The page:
Do make time to take short breaks or go for a walk to clear your head, improve your decision-making abilities and lower your stress.  If your company offers a nap space, use it! A few minutes of shut-eye can dramatically improve your cognitive function.  Or find a space to meditate! Learning to meditate can have a similar, stress-lowering effect, by learning how to slow your breathing and clear your mind.

Listening to music at work can also foster concentration and reduce stress and anxiety. Just be sure to keep it low or wear headphones as to not disturb others.

Communication – Make sure you are effectively and honestly communicating with your co-workers on everything from project status to issues that may come up. Keeping stress or work worries to yourself only exacerbates things. Plus, communicating honestly will make you a more respected team player, provided you deliver your information and opinions in a calm and productive way! Suggest alternatives if issues arrive and participate positively in identifying solutions and problem-solving.

The same techniques from work can also apply to your commitments at home as well!

Efficiency – divide up responsibilities at home so that you don’t carry the entire burden. From cleaning to shopping to food preparation, it will also lower stress and resentment down the road.

Tasks – keep an ongoing to-do list with priorities and let go of things you don’t need to bother with! Also, learning to say “no” to invites you don’t want to participate in, or functions you don’t have time to attend or support is important to finding that healthy balance.

Downtime – do make time to meet with friends to catch up and share stories. It’s been proven that people with dedicated support systems even have improved immune systems over those who don’t have friends and contacts to rely on or catch up with.

Unplug – it’s important to take a break from your electronic devices, including your phone and your laptop. Our devices can interfere with quality time with friends and family, and it’s important for our mental health as well to get a real break from the attention these devices demand. Learn how to be in and enjoy the moment – stop texting while at dinner with friends or at your child’s sporting event.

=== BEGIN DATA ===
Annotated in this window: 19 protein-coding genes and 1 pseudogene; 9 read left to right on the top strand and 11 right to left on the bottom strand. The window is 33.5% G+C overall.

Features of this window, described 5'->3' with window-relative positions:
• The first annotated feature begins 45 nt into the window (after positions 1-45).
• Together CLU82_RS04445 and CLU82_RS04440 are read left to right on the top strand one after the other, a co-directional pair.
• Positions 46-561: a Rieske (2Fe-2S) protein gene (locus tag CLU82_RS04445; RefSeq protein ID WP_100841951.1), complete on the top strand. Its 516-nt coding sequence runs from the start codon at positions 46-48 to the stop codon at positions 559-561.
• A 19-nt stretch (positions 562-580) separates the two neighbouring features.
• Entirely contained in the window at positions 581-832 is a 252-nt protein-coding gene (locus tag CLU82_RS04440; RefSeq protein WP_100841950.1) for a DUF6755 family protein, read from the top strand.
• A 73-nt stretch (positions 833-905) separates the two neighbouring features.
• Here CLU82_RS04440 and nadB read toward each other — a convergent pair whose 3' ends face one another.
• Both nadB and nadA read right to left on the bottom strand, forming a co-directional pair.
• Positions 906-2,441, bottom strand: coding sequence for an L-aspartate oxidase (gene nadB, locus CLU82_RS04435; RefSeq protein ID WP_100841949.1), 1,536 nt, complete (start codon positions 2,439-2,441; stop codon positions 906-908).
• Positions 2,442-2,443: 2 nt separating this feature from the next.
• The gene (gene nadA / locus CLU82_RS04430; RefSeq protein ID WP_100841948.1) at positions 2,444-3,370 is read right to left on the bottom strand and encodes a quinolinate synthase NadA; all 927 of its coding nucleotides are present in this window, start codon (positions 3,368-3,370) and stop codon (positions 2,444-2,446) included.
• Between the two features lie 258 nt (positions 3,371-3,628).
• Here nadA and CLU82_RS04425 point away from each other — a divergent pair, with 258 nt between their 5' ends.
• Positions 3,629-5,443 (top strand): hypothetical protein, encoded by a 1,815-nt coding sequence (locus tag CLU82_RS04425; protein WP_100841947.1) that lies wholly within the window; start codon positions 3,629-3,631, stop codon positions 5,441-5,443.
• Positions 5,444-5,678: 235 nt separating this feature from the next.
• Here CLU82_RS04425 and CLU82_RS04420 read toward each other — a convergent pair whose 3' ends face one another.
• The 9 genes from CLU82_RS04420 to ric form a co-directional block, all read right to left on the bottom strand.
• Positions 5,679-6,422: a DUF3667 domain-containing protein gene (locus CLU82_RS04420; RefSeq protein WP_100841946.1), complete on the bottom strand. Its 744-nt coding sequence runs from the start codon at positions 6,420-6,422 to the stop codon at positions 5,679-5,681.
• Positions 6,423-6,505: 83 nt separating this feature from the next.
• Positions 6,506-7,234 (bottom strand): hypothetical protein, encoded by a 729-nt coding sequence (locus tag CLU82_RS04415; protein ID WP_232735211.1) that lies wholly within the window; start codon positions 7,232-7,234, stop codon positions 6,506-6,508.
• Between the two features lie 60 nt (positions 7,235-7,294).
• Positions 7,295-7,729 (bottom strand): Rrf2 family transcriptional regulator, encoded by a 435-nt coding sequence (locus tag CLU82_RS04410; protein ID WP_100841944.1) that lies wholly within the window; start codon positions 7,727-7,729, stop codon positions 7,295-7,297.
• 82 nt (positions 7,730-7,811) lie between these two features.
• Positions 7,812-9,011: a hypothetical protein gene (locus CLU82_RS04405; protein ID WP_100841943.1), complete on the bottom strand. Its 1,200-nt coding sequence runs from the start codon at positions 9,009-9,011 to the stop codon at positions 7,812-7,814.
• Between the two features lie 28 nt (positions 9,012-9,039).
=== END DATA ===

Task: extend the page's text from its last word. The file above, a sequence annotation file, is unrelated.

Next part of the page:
Health – Make time for healthy activities, from spending time outside, walking or joining a gym. Regular exercise can dramatically improve your sleep and reduce stress. Also, making sure you are getting proper nutrition, eating right and avoiding smoking, alcohol or drugs as stress coping mechanisms. They will only lessen your body’s natural ability to manage stress and will lead to other more serious health issues. And make it a goal each day to go to bed at a proper time to get at least 7 to 8 hours of sleep per night. Deep restorative sleep is needed for the brain and body to function optimally!

Finally, DO seek additional professional help if you need it! Don’t hesitate to seek out a physician or therapist if you are consistently feeling overwhelmed.  Therapy is a needed, practical and healthy way to get in touch with how you are feeling. With the help of a therapist, you can uncover other issues that may be plaguing you and learn techniques for better coping and managing your stress.  Learning these skills can put you on the path to living a more fulfilled and happier life!

Side bar